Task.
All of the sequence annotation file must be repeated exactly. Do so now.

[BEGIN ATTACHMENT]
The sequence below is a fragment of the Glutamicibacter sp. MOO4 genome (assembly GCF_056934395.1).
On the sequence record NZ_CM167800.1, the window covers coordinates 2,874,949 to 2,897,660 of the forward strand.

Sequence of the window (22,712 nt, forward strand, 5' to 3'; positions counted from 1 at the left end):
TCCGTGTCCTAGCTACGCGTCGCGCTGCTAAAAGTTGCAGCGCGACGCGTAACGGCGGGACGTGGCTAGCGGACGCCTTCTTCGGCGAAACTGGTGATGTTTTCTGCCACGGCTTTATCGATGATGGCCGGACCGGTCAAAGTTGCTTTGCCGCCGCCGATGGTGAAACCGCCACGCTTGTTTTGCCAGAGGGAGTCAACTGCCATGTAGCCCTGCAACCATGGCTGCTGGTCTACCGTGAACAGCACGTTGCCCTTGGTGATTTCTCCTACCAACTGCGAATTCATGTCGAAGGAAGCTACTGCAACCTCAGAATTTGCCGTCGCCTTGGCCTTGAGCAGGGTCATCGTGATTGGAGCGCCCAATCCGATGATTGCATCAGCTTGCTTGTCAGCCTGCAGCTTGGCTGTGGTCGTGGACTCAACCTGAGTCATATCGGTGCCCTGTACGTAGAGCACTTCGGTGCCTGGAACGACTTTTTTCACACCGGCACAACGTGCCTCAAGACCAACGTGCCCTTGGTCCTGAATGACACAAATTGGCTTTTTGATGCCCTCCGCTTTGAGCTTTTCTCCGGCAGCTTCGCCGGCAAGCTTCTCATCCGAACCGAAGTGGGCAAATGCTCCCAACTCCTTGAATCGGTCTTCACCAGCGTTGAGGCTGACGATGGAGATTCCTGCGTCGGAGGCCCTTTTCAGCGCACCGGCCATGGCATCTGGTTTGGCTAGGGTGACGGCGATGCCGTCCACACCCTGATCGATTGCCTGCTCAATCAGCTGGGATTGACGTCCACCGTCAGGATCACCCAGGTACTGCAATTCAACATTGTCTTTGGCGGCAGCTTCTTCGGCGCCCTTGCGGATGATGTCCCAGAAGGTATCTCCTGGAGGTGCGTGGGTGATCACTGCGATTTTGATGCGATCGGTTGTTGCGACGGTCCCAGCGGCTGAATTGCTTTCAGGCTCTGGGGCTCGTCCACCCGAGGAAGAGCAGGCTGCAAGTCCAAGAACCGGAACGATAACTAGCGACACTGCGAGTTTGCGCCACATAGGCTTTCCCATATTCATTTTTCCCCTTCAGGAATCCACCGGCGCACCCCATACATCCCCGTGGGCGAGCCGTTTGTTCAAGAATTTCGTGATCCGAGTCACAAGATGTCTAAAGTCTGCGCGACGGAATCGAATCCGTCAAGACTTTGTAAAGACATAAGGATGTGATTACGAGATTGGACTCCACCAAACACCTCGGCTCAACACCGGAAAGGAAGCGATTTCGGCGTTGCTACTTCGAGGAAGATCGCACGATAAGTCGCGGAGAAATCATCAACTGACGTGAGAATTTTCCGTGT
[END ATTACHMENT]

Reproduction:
The sequence below is a fragment of the Glutamicibacter sp. MOO4 genome (assembly GCF_056934395.1).
On the sequence record NZ_CM167800.1, the window covers coordinates 2,874,949 to 2,897,660 of the forward strand.

Sequence of the window (22,712 nt, forward strand, 5' to 3'; positions counted from 1 at the left end):
TCCGTGTCCTAGCTACGCGTCGCGCTGCTAAAAGTTGCAGCGCGACGCGTAACGGCGGGACGTGGCTAGCGGACGCCTTCTTCGGCGAAACTGGTGATGTTTTCTGCCACGGCTTTATCGATGATGGCCGGACCGGTCAAAGTTGCTTTGCCGCCGCCGATGGTGAAACCGCCACGCTTGTTTTGCCAGAGGGAGTCAACTGCCATGTAGCCCTGCAACCATGGCTGCTGGTCTACCGTGAACAGCACGTTGCCCTTGGTGATTTCTCCTACCAACTGCGAATTCATGTCGAAGGAAGCTACTGCAACCTCAGAATTTGCCGTCGCCTTGGCCTTGAGCAGGGTCATCGTGATTGGAGCGCCCAATCCGATGATTGCATCAGCTTGCTTGTCAGCCTGCAGCTTGGCTGTGGTCGTGGACTCAACCTGAGTCATATCGGTGCCCTGTACGTAGAGCACTTCGGTGCCTGGAACGACTTTTTTCACACCGGCACAACGTGCCTCAAGACCAACGTGCCCTTGGTCCTGAATGACACAAATTGGCTTTTTGATGCCCTCCGCTTTGAGCTTTTCTCCGGCAGCTTCGCCGGCAAGCTTCTCATCCGAACCGAAGTGGGCAAATGCTCCCAACTCCTTGAATCGGTCTTCACCAGCGTTGAGGCTGACGATGGAGATTCCTGCGTCGGAGGCCCTTTTCAGCGCACCGGCCATGGCATCTGGTTTGGCTAGGGTGACGGCGATGCCGTCCACACCCTGATCGATTGCCTGCTCAATCAGCTGGGATTGACGTCCACCGTCAGGATCACCCAGGTACTGCAATTCAACATTGTCTTTGGCGGCAGCTTCTTCGGCGCCCTTGCGGATGATGTCCCAGAAGGTATCTCCTGGAGGTGCGTGGGTGATCACTGCGATTTTGATGCGATCGGTTGTTGCGACGGTCCCAGCGGCTGAATTGCTTTCAGGCTCTGGGGCTCGTCCACCCGAGGAAGAGCAGGCTGCAAGTCCAAGAACCGGAACGATAACTAGCGACACTGCGAGTTTGCGCCACATAGGCTTTCCCATATTCATTTTTCCCCTTCAGGAATCCACCGGCGCACCCCATACATCCCCGTGGGCGAGCCGTTTGTTCAAGAATTTCGTGATCCGAGTCACAAGATGTCTAAAGTCTGCGCGACGGAATCGAATCCGTCAAGACTTTGTAAAGACATAAGGATGTGATTACGAGATTGGACTCCACCAAACACCTCGGCTCAACACCGGAAAGGAAGCGATTTCGGCGTTGCTACTTCGAGGAAGATCGCACGATAAGTCGCGGAGAAATCATCAACTGACGTGAGAATTTTCCGTGT